The overture from Gypsy is regarded by many specialists as one of musical theater’s greatest.[6] Its brassy up-tempo sound[7] has become synonymous with the quintessential big Broadway book musical of the 1950s and early 1960s. Although composer Jule Styne was actively involved in writing the overture,[8] he has acknowledged that the final result was greatly helped by the thrilling orchestrations created by Ramin and Ginzler: “So I wrote this [overture] with Sid Ramin and Robert Ginzler, the orchestrators. We worked it out so that, at the end, the trumpet player stood up and blew the rafters off. It was just the most exciting thing.”[9]

Ginzler’s felicitous handling of woodwind as heard in Gypsy and Birdie was an especially important breakthrough to the traditional Broadway sound. And in How to Succeed, he showed he could even bring musicality to an office typewriter and humble kazoo chorus (doubling as electric razors). In November 1962 Ginzler began working on his last show directed by Sidney Lumet, prophetically titled No Where to Go But Up, when he died of a heart attack at just 52 years of age.[10]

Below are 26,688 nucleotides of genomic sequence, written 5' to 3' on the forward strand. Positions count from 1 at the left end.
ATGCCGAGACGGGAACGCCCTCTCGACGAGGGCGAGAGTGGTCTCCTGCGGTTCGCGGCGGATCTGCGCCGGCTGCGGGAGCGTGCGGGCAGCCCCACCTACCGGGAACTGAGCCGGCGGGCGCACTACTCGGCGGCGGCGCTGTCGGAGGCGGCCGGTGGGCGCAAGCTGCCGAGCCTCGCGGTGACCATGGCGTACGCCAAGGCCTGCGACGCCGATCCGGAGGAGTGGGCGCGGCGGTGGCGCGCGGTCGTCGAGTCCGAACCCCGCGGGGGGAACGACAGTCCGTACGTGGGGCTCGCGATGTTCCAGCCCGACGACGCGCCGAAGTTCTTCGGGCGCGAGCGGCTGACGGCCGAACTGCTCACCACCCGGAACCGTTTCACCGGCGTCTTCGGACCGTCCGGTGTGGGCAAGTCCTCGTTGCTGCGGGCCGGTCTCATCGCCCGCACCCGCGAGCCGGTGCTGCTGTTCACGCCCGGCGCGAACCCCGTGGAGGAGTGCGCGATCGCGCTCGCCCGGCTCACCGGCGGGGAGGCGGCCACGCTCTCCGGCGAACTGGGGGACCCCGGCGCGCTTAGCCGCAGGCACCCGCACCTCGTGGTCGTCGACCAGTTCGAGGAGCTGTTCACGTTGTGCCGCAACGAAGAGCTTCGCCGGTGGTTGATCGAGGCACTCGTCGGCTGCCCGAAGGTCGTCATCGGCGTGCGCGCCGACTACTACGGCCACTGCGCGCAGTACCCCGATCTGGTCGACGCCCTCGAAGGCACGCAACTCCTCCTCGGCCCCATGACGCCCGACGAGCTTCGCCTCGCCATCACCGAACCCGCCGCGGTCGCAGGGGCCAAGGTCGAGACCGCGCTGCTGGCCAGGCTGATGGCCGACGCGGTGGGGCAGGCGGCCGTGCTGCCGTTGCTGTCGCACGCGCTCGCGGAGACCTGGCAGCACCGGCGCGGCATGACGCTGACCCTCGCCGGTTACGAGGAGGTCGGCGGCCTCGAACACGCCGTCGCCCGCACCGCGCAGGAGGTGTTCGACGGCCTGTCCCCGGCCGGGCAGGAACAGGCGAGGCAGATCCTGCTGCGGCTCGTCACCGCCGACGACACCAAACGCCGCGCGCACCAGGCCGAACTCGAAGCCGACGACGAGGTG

Resources[edit]

  • Suskin, Steven The Sound of Broadway Music: a book of orchestrators and orchestrations, New York, Oxford University Press, 2009, pp. 41–47.
  • American Record Guide, vol. 54, 1991, p. 153.
  • Gottfried, Martin, Broadway Musicals, 1984.
  • The Internet Broadway Data Base: The Official Source for Broadway Information

References[edit]

  1. ^ See, e.g. Saturday Review (of How to Succeed), vol. 44, 1961, p. 58.
  2. ^ Suskin, Steven, The Sound of Broadway Music, New York, 2009, p. 47.
  3. ^ American Record Guide, vol. 26, 1959, p. 944.
  4. ^ High Fidelity, vol. 12, 1962, p. 78
  5. ^ Stereo Review,vol. 9, 1962, p. 124.
  6. ^ Gottfried, Martin, Broadway Musicals, 1984, p. 277.
  7. ^ Kantor, Michael and Laurence Maslon, Broadway: The American Musical, Bulfinch Press, New York, p. 286.
  8. ^ McLamore, Alyson, Musical Theater: an appreciation, 2004, p. 183.
  9. ^ Guernsey, Otis L. Broadway Song and Story: Playwrights, lyricists and composers discuss their hits, 1985, p. 71.
  10. ^ Suskin, p. 47.